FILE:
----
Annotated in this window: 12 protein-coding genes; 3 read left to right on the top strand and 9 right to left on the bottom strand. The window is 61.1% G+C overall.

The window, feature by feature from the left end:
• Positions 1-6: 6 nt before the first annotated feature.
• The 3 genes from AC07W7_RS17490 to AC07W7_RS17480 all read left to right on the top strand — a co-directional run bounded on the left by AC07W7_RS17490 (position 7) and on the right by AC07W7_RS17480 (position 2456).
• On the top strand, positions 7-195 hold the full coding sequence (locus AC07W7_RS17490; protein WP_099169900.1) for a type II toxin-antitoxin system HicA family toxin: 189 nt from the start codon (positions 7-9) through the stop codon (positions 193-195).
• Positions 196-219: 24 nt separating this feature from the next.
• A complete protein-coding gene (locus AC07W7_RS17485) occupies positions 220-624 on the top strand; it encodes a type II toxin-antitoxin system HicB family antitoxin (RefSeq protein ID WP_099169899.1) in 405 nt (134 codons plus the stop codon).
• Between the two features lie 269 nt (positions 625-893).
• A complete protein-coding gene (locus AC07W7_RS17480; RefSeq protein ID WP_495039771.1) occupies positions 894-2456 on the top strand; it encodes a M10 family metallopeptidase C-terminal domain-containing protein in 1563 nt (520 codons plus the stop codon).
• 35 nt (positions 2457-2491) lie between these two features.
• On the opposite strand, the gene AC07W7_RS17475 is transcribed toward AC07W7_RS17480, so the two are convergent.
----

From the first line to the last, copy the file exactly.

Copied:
Annotated in this window: 12 protein-coding genes; 3 read left to right on the top strand and 9 right to left on the bottom strand. The window is 61.1% G+C overall.

The window, feature by feature from the left end:
• Positions 1-6: 6 nt before the first annotated feature.
• The 3 genes from AC07W7_RS17490 to AC07W7_RS17480 all read left to right on the top strand — a co-directional run bounded on the left by AC07W7_RS17490 (position 7) and on the right by AC07W7_RS17480 (position 2456).
• On the top strand, positions 7-195 hold the full coding sequence (locus AC07W7_RS17490; protein WP_099169900.1) for a type II toxin-antitoxin system HicA family toxin: 189 nt from the start codon (positions 7-9) through the stop codon (positions 193-195).
• Positions 196-219: 24 nt separating this feature from the next.
• A complete protein-coding gene (locus AC07W7_RS17485) occupies positions 220-624 on the top strand; it encodes a type II toxin-antitoxin system HicB family antitoxin (RefSeq protein ID WP_099169899.1) in 405 nt (134 codons plus the stop codon).
• Between the two features lie 269 nt (positions 625-893).
• A complete protein-coding gene (locus AC07W7_RS17480; RefSeq protein ID WP_495039771.1) occupies positions 894-2456 on the top strand; it encodes a M10 family metallopeptidase C-terminal domain-containing protein in 1563 nt (520 codons plus the stop codon).
• 35 nt (positions 2457-2491) lie between these two features.
• On the opposite strand, the gene AC07W7_RS17475 is transcribed toward AC07W7_RS17480, so the two are convergent.